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Spinal muscular atrophy (SMA) is an inherited neuromuscular disorder characterized by muscle wasting due to the degeneration of the motor neurons in the anterior horn of the spinal cord. SMA is incurable and is one of the leading genetic causes of infant death worldwide with many children dying before the age of two. Recessive mutations in the SMN1 gene, and subsequent deficiency of the SMN protein, cause the disease. All patients retain on one or more copies of SMN2, an inverted duplication of SMN1. SMN2 pre-mRNA is alternatively spliced to primarily produce a non-functional truncated SMN protein that is rapidly degraded. SMN2 does, however, produce low levels of the functional full length SMN protein.
Given that SMN2 produces some full-length SMN protein, increasing these baseline levels may be a mechanism to ameliorate the SMA phenotype. Understanding genes that modulate SMN protein levels is one approach to developing treatments for SMA. We thus performed a genome-wide RNAi screen using a cell line stably expressing a SMN-luciferase reporter to identify new candidate SMN modulators. We were then able to effectively knockdown the top four candidate genes from the RNAi screen (SRSF3, UBA7, CPSF1 and WDR33) in SMA patient-derived fibroblasts cells. We observed increased SMN protein levels for SRSF3, UBA7, CPSF1 and WDR33 knockdowns, validating results from the RNAi screen. Lastly, we were able to suggest that SRSF3 likely modulates SMN splicing while none of the genes investigated affect SMN transcription.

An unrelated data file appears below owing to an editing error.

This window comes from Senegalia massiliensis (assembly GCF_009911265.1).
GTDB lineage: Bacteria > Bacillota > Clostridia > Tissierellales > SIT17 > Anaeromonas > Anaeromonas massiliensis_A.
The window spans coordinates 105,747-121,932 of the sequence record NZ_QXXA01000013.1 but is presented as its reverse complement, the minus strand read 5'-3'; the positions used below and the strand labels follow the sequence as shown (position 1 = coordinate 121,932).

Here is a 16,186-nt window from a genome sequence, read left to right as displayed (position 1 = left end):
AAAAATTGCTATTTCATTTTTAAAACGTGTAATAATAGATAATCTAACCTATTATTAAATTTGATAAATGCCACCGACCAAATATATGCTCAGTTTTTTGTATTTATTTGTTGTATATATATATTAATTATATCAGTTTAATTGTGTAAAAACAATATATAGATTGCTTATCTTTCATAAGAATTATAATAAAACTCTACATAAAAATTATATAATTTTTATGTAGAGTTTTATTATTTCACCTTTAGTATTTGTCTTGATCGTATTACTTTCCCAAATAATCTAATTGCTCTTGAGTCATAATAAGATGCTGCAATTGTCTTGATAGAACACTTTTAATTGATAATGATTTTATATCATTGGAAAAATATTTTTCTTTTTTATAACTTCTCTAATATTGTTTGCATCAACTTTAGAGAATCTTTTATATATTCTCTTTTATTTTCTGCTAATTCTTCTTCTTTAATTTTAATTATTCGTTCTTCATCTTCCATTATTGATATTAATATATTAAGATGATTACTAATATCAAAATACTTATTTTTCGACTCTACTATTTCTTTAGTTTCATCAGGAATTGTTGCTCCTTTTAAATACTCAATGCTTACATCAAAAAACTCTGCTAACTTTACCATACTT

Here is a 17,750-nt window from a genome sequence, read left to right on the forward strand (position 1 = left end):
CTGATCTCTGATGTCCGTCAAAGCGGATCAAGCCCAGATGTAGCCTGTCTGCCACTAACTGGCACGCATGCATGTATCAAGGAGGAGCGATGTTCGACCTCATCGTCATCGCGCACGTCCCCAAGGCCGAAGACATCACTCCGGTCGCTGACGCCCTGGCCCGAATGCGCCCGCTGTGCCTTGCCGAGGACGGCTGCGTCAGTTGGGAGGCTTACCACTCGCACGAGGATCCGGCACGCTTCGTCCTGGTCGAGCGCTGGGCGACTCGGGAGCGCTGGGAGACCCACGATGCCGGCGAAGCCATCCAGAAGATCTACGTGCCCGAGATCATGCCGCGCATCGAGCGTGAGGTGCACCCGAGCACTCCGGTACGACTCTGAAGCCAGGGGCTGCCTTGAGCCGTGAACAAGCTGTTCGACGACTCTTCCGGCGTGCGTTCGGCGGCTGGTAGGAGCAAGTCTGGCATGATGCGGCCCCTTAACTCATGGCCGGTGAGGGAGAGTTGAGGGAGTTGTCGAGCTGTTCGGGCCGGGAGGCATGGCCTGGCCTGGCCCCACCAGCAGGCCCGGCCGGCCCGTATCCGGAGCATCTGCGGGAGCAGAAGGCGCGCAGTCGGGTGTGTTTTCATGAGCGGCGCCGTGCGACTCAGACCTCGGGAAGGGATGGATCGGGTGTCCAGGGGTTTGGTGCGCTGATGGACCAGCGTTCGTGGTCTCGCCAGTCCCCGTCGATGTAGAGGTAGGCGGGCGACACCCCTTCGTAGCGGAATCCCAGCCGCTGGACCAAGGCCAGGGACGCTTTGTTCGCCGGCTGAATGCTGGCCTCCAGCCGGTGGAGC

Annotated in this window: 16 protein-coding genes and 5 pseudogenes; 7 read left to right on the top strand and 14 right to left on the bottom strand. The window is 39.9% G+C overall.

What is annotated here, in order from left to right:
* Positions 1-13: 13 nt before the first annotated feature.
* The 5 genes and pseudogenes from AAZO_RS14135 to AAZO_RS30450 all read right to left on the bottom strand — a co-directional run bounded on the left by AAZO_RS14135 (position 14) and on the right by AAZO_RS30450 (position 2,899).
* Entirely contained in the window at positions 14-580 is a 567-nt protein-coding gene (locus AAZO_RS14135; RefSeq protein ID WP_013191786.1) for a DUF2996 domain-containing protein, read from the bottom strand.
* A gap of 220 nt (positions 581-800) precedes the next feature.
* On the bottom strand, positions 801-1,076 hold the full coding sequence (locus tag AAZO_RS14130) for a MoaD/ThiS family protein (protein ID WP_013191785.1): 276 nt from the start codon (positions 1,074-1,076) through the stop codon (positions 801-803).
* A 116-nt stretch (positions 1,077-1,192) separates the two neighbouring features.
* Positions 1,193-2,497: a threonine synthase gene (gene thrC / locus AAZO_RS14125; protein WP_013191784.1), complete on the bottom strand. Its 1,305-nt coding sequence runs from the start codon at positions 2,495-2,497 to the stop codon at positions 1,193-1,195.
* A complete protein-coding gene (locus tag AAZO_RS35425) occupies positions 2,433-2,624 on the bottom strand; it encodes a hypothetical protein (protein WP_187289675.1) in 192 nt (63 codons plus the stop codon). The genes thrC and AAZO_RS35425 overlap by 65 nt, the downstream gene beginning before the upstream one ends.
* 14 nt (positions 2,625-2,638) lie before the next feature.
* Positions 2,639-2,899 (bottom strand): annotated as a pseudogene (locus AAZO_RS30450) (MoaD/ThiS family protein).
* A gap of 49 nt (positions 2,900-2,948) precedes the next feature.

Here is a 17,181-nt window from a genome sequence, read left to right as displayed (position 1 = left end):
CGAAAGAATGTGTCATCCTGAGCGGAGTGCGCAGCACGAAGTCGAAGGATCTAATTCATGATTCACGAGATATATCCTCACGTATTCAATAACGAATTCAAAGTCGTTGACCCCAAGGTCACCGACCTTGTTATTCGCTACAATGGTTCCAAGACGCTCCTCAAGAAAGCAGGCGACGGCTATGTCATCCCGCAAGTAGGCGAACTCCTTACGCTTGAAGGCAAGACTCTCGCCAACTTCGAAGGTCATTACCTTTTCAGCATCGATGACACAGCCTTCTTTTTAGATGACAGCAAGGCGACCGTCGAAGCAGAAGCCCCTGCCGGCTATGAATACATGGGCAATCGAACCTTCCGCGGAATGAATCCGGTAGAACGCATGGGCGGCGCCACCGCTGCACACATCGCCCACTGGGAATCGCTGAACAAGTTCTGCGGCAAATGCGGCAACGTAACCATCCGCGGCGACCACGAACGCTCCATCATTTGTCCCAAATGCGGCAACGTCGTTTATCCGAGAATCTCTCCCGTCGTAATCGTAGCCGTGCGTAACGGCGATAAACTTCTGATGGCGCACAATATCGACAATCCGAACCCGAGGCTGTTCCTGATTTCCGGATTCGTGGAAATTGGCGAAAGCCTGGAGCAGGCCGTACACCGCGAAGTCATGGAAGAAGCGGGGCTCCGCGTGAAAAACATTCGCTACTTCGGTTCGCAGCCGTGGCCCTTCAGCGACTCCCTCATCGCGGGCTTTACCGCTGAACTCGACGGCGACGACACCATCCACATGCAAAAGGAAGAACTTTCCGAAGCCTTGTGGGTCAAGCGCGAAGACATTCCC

Last Modified December 14, 2012